When Spokane author Jack Nisbet wrote his book "The Collector," he may have thought he was done telling the stories of David Douglas, the intrepid Scottish naturalist whose explorations in the Pacific Northwest nearly two centuries ago yielded hundreds of specimens that were new to science, and resulted in the naming of plants and creatures great and small - from the Douglas squirrel to the Douglas fir.
But after its publication in 2009, when Nisbet went out to promote the book, "so many people began to talk to me about their own experiences with the man and the country through which he had traveled that I realized I had only begun to touch the dynamic worlds he saw."
So Nisbet went back out into the landscape to do further research. He retraced Douglas' footsteps and revisited sites that Douglas had described in careful detail, synching his 21st century visits with the time of year that Douglas had been there. Like the young naturalist 200 years prior, Nisbet climbed trees and harvested plants and talked with native people whose families have inhabited the area for untold generations.
Out of all this a handsome new book has sprung: "David Douglas, A Naturalist at Work."
Nisbet crosses the Columbia bar just as Douglas had done, in mid-spring, to get a feel for the notorious patch of water - although the vessel Nisbet travels in has been specially designed to face the treacherous conditions and is piloted by a skipper with years of experience navigating the bar.
With Douglas' notes in hand, Nisbet visits the Shoalwater and Chinook people along Willapa Bay, who help him identify some of the same fishing areas and berry patches that have existed from that day to this.
In the Okanagan Highlands, he encounters a spring snow cover not unlike the one that thwarted Douglas' plans to commence collecting specimens.
And Nisbet describes current prescribed-burn practices to preserve stands of Garry oak, a species that Douglas named after a Hudson's Bay Company lead, and compares those with Douglas' notes mentioning the Native Americans' use of fire to promote foraging and hunting opportunities in oak woodlands.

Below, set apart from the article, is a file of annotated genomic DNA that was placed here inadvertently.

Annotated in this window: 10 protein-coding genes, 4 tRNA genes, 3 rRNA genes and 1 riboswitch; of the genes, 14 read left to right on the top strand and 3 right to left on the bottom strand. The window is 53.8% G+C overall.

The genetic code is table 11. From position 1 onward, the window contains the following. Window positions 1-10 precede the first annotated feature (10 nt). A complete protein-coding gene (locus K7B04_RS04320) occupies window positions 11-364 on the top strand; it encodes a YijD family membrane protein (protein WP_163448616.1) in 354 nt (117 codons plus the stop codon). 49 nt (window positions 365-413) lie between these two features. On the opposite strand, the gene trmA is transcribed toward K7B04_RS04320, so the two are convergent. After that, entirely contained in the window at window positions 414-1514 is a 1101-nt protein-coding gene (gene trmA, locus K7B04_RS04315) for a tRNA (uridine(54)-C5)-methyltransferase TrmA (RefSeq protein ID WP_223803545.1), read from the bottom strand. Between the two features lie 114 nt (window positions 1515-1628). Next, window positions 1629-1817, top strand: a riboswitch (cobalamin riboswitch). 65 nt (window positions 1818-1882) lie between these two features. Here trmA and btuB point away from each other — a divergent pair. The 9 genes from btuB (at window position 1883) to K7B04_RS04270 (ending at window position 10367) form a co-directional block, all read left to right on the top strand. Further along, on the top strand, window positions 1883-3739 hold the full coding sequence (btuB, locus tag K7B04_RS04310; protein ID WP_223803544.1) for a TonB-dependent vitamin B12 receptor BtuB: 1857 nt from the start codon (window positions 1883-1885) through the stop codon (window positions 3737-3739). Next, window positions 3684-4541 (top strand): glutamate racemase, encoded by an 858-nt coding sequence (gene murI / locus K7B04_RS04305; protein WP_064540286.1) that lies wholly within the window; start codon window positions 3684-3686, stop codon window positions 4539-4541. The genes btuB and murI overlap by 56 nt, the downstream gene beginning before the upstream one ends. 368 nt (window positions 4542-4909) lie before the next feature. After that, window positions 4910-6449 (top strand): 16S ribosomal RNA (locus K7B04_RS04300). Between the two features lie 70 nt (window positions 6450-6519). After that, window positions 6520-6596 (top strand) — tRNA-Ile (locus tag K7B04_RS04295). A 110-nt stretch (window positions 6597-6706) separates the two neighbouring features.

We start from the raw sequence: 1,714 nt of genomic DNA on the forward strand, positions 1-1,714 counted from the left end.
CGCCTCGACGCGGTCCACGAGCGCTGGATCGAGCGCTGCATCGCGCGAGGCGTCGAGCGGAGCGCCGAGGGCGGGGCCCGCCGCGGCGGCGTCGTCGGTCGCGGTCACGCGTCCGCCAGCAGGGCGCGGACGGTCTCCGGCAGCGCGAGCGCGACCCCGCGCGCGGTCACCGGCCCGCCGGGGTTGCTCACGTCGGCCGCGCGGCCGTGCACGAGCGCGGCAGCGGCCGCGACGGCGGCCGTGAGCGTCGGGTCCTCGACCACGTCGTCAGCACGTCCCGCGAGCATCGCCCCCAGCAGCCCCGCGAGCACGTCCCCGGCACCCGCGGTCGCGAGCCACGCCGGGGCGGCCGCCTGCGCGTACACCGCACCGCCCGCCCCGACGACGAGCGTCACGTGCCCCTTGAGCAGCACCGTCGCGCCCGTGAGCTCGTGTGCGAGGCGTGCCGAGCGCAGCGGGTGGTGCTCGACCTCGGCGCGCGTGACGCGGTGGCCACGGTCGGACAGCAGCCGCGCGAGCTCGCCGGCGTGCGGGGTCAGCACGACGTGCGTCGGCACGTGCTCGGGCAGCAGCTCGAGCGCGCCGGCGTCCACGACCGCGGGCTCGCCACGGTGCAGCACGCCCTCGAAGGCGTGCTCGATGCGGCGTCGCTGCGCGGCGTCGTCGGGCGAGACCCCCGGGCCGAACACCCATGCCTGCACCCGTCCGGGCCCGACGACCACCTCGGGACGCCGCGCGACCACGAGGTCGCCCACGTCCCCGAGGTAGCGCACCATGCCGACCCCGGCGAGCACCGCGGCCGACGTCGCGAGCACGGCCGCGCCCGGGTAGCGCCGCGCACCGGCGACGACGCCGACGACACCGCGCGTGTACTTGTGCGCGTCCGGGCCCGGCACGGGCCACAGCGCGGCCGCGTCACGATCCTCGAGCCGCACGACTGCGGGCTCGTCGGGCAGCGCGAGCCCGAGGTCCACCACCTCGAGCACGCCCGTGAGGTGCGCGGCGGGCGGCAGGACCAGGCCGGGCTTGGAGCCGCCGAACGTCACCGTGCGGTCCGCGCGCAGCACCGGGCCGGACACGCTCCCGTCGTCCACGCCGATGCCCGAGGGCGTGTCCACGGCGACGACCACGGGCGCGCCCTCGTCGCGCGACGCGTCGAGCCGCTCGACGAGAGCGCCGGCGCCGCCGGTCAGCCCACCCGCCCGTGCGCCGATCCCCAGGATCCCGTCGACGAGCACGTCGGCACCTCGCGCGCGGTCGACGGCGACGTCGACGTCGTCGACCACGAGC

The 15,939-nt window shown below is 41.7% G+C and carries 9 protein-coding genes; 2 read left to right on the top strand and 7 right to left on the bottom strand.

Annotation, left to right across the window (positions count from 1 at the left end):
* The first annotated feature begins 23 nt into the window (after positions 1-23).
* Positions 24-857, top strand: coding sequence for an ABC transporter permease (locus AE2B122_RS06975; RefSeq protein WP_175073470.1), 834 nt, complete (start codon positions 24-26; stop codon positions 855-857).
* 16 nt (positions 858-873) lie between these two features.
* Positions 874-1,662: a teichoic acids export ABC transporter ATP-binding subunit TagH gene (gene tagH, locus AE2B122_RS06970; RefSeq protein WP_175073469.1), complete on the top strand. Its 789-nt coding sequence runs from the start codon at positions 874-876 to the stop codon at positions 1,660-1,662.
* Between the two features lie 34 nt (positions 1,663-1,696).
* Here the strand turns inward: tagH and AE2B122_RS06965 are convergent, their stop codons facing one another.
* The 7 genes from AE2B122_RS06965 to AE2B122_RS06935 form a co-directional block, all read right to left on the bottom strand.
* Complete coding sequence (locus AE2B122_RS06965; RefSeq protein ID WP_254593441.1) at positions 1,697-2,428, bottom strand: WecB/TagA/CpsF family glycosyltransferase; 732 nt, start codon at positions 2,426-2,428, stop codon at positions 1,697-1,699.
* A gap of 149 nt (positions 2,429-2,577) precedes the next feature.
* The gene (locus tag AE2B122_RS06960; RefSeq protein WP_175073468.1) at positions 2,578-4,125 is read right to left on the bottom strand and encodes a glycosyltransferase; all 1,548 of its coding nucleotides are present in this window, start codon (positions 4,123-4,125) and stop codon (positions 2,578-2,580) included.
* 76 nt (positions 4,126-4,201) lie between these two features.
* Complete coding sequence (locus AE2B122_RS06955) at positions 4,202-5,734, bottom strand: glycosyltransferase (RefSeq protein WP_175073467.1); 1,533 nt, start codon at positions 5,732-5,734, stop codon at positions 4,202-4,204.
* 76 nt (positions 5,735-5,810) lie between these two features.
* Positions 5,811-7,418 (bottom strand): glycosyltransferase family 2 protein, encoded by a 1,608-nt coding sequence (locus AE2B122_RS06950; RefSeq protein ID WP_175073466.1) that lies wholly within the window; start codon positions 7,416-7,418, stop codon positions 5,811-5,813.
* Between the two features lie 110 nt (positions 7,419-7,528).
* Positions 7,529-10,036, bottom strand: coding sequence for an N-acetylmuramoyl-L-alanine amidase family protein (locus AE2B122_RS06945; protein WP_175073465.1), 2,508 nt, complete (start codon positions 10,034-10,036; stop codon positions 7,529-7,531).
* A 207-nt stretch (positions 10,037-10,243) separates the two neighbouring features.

The book tells of the role that Douglas played in introducing new seeds to England. It also discusses the alien weeds that had already begun to take root in the Northwest by the time of Douglas' earliest expeditions.
Nisbet touches on the burgeoning scientific scene in the 1820s and '30s (nicely underscored with a brief but illustrative chronology at book's end), and the additional skills Douglas acquired along the way in methods of measuring terrestrial magnetism and surveying. The book also notes Douglas' interests in the fields of zoology and volcanic geology.
I no longer have a copy of "The Collector" on my bookshelf, alas, so I could not directly compare that book with Nisbet's new effort. But on its own, "David Douglas, A Naturalist at Work," makes perceptive connections between people and place, and tantalizing connections across time.
BARBARA LLOYD MCMICHAEL writes a weekly column focusing on the books, authors and publishers of the Pacific Northwest. Contact her at firstname.lastname@example.org